‘Safe and Sound Iowa’ app launches as schools face swatting calls

By: - March 21, 2023 3:18 pm

Gov. Kim Reynolds gave an update on the string of false school violence reports before speaking about the new “Safe and Sound Iowa” anonymous reporting app Tuesday, March 21. (Photo by Robin Opsahl/Iowa Capital Dispatch)

As Iowa schools and law enforcement grapple with a flood of “swatting” calls – false reports of emergency situations to bring law enforcement to the scene – Gov. Kim Reynolds announced the Governor’s School Safety Bureau’s launch of a new, anonymous threat-reporting app.

Iowa Department of Public Safety Commissioner Stephan Bayens said Tuesday that 30 localities reported receiving fake calls on active shooters in schools that same morning, with Clinton High School canceling classes for the day. Schools in other communities including Des Moines, Muscatine, Iowa City and Davenport, as well as Lee, Story, Cerro Gordo and Polk Counties reported receiving calls, Bayens said.

Reynolds said the swatting calls received this morning show the importance of giving Iowa’s school-safety efforts more attention.

“It’s what no governor, no parent or anybody – superintendents, teachers, kids – want to hear,” Reynolds said. “And we’re grateful and just so thankful that that’s what it was.”

The incident was discussed Tuesday as the governor and state officials announced the launch of “Safe and Sound Iowa,” an app created for concerned students, teachers and parents to anonymously report potential threats without fear of retaliation. The development comes nine months after the governor launched the bureau, which provides funding and training to schools and local law enforcement in preventing and responding to school shootings and other violent incidents.

Don Schnitker, the School Safety Bureau’s chief, said in 80% of school shootings, at least one person reports noticing concerning behavior or activity preceding the person committing a violent act. The anonymous reporting system — which also includes options for reporting by website at SafeandSoundIowa.gov and by phone at 800-224-6018 — will let law enforcement and schools attempt to prevent, rather than react, to violence, he said.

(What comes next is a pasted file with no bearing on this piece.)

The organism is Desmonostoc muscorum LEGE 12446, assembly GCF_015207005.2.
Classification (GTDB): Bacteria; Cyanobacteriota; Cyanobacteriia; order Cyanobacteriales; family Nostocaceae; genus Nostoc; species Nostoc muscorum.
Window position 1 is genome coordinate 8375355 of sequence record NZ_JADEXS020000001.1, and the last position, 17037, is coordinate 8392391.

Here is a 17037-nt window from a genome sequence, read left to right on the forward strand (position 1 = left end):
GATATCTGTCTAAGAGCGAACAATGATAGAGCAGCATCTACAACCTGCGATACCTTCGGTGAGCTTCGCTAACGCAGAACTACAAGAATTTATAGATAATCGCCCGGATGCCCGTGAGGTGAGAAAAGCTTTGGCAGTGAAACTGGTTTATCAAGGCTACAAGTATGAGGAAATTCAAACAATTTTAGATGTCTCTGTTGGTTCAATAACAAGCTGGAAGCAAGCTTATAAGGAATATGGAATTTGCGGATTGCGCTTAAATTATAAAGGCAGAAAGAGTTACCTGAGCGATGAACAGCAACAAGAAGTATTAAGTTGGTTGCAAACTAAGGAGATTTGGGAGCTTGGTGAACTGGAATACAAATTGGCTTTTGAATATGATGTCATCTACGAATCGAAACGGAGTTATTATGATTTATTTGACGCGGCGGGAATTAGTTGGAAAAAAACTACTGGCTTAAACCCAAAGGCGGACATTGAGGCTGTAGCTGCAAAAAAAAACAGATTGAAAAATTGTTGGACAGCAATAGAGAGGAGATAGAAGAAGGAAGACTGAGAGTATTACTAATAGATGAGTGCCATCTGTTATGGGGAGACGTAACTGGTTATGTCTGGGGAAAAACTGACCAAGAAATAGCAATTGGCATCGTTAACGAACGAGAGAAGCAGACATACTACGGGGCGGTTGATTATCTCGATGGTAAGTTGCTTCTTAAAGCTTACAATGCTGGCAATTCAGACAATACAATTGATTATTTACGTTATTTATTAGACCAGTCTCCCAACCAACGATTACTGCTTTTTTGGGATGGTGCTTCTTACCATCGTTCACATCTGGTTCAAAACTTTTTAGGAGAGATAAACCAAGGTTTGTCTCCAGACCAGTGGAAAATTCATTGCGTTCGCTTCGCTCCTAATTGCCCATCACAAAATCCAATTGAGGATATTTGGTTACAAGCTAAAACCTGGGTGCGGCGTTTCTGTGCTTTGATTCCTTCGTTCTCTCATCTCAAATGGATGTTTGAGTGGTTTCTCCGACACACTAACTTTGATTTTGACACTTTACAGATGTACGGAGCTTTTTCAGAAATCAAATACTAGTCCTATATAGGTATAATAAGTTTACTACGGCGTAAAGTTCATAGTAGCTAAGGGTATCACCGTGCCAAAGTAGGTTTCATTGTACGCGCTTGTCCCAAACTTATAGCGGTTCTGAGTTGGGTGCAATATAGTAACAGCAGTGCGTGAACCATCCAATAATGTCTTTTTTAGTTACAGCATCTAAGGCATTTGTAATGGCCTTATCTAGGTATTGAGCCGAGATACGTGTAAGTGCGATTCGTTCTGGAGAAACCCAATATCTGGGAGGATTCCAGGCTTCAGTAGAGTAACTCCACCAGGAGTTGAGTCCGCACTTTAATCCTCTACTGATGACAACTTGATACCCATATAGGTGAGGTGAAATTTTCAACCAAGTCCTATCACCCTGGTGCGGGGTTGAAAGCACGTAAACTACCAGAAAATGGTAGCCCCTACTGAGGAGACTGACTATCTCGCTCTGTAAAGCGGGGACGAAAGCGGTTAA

The app was developed with Navigate360, a school safety technology company. Once a state staff member talks with the reporter through a live-chat discussion, the information will be passed on to local law enforcement and school officials to address the problem.

“That person with advanced knowledge is most likely going to be another student or teacher,” Schnitker said. “That is why having a tool like Safe and Sound Iowa available in every school is critical. It gives every student and every teacher a voice in their safety.”

Requiring a live, two-way communication between the reporter and dispatcher will help weed out incidents of false reports, Schnitker said, based on other states’ experience in setting up similar reporting systems.

At the news conference, Reynolds and state law enforcement officials shared updates on the school trainings and safety assessments that have been completed, as well as future efforts like the reporting app. So far, 455 public school districts and accredited private school systems have completed vulnerability assessments, with a total of 1,260 buildings assessed and the state creating reports on each of school building’s potential issue areas. Districts are now working through the process of applying for grants to make the recommended improvements.

Reynolds initially proposed the School Safety Bureau in 2020, but lawmakers did not approve funding for the program. The 2022 launch began with $100 million in federal funds provided through the American Rescue Plan Act and the Elementary and Secondary School Emergency Relief Fund. The governor said in June that this funding will keep the program running through 2026, and that she plans to ask the legislature to provide state funding after that point.

Reynolds announced the bureau’s launch in June after shootings in Des Moines and Ames, and the mass shooting at an Uvalde, Texas school. In that announcement, Reynolds told reporters the bureau’s focus would be on the “cause” of the shootings: “the person who picks up the gun and turns it against another.”

The bureau is working with the Iowa Department of Education to roll out the app to schools Tuesday.

“We want Iowans to know that our work is really just beginning,” Schnitker said. “… Because our kids deserve to learn in an environment that values their safety.”

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Robin Opsahl
Robin Opsahl

Robin Opsahl is an Iowa Capital Dispatch reporter covering the state Legislature and politics. They have experience covering government, elections and more at media organizations including Roll Call, the Sacramento Bee and the Wausau Daily Herald.